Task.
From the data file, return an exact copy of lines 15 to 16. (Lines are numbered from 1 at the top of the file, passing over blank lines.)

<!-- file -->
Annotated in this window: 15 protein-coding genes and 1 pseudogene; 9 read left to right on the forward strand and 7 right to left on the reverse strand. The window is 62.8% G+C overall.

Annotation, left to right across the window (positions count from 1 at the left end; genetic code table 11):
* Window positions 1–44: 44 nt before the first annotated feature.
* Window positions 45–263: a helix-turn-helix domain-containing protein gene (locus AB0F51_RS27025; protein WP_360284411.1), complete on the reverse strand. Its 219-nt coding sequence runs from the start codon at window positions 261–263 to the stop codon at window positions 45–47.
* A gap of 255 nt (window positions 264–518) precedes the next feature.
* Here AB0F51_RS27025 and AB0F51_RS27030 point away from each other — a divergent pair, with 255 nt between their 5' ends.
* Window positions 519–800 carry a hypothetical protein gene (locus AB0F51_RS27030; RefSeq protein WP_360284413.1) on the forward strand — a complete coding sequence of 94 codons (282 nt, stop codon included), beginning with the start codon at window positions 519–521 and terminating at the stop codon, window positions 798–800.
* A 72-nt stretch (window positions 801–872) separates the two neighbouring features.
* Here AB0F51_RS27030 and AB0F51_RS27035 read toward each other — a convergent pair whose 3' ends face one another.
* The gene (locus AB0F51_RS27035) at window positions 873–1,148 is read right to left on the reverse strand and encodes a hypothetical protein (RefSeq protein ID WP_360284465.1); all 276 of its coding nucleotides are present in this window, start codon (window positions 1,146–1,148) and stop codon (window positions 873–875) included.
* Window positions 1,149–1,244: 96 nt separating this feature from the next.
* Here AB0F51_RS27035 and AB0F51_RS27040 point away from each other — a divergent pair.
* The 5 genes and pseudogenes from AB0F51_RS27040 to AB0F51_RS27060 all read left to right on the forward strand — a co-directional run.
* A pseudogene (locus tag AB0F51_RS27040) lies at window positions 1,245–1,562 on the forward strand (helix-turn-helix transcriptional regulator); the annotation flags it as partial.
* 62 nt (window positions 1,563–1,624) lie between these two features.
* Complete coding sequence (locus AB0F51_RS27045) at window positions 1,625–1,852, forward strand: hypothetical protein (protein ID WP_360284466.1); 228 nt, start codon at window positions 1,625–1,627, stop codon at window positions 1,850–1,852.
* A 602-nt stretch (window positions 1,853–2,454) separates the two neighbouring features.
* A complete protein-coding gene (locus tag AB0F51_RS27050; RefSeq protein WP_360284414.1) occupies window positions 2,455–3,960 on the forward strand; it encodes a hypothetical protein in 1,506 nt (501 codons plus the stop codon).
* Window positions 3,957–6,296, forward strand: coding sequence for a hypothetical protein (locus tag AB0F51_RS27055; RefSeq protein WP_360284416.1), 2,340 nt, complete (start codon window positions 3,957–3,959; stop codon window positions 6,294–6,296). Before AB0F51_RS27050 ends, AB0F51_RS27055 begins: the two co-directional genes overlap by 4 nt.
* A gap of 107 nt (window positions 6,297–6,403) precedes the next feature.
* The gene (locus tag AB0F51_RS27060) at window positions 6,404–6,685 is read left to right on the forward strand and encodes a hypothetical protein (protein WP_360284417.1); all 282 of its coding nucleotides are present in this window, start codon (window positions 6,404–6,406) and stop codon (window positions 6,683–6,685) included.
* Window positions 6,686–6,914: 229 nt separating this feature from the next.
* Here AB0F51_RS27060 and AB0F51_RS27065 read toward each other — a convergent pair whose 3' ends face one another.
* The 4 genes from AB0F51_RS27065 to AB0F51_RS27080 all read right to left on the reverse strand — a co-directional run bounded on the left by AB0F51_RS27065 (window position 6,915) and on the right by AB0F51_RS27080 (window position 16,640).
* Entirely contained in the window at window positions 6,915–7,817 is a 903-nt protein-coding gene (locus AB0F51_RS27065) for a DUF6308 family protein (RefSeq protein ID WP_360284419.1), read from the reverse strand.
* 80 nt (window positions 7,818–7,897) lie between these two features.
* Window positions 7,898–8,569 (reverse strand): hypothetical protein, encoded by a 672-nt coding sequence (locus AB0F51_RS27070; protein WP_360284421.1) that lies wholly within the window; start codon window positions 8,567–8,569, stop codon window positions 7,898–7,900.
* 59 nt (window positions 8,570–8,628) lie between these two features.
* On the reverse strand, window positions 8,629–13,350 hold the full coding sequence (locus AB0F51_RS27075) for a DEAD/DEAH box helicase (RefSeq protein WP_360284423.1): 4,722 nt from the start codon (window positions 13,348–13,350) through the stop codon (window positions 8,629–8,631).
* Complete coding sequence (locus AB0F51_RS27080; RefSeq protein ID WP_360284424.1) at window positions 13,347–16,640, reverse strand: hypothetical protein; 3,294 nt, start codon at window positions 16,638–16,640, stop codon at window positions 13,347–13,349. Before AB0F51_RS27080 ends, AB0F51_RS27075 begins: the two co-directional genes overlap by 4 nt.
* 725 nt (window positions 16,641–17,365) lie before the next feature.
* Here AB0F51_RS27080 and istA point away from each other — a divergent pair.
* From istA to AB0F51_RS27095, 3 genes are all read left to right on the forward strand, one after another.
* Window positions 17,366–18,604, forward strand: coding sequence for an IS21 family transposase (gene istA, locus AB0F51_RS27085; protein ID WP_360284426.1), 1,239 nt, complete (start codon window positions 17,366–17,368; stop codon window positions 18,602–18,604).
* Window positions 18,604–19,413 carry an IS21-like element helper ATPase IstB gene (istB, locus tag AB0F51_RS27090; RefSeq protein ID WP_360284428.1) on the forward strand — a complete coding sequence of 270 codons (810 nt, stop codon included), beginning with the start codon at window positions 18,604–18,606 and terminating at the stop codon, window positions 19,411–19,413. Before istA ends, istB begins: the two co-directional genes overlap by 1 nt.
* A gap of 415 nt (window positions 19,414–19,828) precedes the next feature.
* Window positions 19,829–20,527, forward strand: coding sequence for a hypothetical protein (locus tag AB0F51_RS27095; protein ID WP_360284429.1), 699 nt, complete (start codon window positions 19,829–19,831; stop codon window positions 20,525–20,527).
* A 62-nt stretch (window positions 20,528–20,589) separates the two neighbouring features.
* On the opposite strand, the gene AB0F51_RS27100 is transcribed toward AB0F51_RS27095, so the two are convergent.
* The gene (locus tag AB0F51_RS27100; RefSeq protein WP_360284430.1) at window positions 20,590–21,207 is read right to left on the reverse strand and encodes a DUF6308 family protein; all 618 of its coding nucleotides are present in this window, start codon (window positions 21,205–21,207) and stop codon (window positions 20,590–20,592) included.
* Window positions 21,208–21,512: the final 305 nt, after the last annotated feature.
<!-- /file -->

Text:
* 62 nt (window positions 1,563–1,624) lie between these two features.
* Complete coding sequence (locus AB0F51_RS27045) at window positions 1,625–1,852, forward strand: hypothetical protein (protein ID WP_360284466.1); 228 nt, start codon at window positions 1,625–1,627, stop codon at window positions 1,850–1,852.